“It is going to be different but it is better than nothing and if we can start like this in a safe way, it is good. It will entertain people at home and help us get back to the car, which we are all missing the most.”
He rejects any thought of the season or eventual winner being devalued because the championship is shorter than intended – and says the shorter season might even bring benefits.
“Mercedes and Lewis [Hamilton] are still the favourites even if it is an eight-race championship. Maybe we will risk it more on track with risky strategies and risky overtakes. Maybe it will pay off and maybe not.
As for having multiple races at single tracks, and the question of whether that is fair, as it might suit one team more than another, he says: “You can always [talk about] the fairness but we mostly have to look at the situation and try to make the most out of it.
“If we have to race twice on the same track, we should look at this possibility to have the most races possible.”
And he likes the idea – which may not be realistic – of racing the other way around on certain circuits. “This would be very, very cool,” Leclerc says, mentioning Silverstone in particular.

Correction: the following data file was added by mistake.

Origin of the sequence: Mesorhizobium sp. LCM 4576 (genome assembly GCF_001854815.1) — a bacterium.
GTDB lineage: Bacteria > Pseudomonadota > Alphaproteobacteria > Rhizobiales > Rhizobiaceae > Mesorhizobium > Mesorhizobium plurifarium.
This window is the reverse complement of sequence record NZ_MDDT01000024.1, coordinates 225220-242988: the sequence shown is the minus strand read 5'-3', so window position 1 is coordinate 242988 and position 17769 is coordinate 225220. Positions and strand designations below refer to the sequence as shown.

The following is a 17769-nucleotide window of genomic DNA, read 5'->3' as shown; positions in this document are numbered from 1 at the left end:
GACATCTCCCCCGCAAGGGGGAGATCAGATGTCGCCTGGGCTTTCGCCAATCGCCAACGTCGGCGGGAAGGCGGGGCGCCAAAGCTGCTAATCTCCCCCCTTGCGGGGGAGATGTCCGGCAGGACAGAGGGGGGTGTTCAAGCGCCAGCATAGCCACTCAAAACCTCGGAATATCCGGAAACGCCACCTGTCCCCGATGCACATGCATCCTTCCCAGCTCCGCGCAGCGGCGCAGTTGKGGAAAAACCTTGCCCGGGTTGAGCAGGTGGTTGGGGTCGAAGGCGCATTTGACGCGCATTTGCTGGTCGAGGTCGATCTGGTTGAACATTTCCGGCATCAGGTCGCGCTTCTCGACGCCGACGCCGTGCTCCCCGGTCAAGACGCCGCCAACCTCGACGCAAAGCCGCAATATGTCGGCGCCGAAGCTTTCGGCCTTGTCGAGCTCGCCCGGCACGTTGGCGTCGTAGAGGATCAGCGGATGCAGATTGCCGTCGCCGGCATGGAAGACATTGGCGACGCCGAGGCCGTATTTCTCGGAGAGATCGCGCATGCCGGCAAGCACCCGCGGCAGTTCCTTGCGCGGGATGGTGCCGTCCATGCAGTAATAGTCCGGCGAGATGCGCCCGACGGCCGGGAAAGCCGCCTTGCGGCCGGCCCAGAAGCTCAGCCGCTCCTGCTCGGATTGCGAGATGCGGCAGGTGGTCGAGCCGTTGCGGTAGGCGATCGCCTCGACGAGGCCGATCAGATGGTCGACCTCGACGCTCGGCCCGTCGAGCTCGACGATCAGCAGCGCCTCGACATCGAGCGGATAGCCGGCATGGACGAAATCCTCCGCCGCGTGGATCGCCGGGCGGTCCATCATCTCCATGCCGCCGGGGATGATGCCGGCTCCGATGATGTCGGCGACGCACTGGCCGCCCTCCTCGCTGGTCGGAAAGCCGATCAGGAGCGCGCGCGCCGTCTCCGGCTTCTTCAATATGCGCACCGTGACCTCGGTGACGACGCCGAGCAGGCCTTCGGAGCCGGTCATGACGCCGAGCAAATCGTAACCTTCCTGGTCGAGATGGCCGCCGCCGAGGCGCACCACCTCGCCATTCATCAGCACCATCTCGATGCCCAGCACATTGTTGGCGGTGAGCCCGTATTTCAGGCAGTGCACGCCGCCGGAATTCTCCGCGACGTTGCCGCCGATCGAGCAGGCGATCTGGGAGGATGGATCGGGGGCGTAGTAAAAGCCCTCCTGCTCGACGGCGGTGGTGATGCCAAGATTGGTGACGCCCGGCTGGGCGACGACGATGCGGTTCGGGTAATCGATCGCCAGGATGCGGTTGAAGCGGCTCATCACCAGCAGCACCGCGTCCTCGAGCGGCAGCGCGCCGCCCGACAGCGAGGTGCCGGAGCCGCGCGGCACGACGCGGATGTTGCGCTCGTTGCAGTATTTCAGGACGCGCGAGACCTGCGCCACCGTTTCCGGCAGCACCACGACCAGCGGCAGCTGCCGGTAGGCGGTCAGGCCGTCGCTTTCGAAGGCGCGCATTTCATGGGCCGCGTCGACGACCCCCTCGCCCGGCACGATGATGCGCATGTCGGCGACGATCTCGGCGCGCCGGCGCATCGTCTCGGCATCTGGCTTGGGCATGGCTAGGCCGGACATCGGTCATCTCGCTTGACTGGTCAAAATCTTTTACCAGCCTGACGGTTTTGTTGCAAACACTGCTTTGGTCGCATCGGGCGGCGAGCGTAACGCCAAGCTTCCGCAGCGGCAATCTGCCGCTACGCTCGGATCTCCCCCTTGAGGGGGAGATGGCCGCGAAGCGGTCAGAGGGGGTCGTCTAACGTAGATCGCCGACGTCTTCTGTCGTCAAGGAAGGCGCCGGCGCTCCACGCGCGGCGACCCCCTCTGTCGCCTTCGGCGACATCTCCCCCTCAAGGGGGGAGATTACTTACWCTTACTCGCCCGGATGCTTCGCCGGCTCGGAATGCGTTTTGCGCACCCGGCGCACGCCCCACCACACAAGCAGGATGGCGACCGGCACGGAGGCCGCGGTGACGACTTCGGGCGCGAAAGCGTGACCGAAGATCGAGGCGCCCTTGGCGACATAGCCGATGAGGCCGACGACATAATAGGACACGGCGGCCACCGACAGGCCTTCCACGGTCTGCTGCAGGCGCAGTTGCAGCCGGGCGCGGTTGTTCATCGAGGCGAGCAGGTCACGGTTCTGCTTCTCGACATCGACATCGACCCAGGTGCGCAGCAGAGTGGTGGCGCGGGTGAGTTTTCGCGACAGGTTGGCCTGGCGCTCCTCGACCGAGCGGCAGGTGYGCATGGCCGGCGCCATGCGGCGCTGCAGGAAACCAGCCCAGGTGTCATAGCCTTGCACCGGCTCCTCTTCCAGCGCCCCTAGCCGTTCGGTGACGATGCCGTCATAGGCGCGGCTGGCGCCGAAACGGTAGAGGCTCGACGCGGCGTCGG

Training and keeping the right mindset
It might still be months before the season can start, but Leclerc says he is already preparing for it.
“It is going to be difficult – the mindset and to find the bubble you need to be in to get into the car,” he says. “It is something you get better at every time you do it and it is difficult to get back into it.
“But at home I am trying to do this, to put myself in ‘the zone’. Even if it is not to get into the car, to train myself to be in the zone – every time I go training, try to be as focused as possible to keep me working on this.”
As for Ferrari’s chances, he does not expect to start the real season as successfully as he has the virtual one.
“I still believe we have been struggling a bit during testing, so we need to catch up. Last year we had a good progression throughout the year. We need to keep working and I am pretty sure the results will come.
“It will be a difficult season because as soon as it is started there will be no breaks. The work on track will be more important than ever. It is going to be important to be focused straight away.”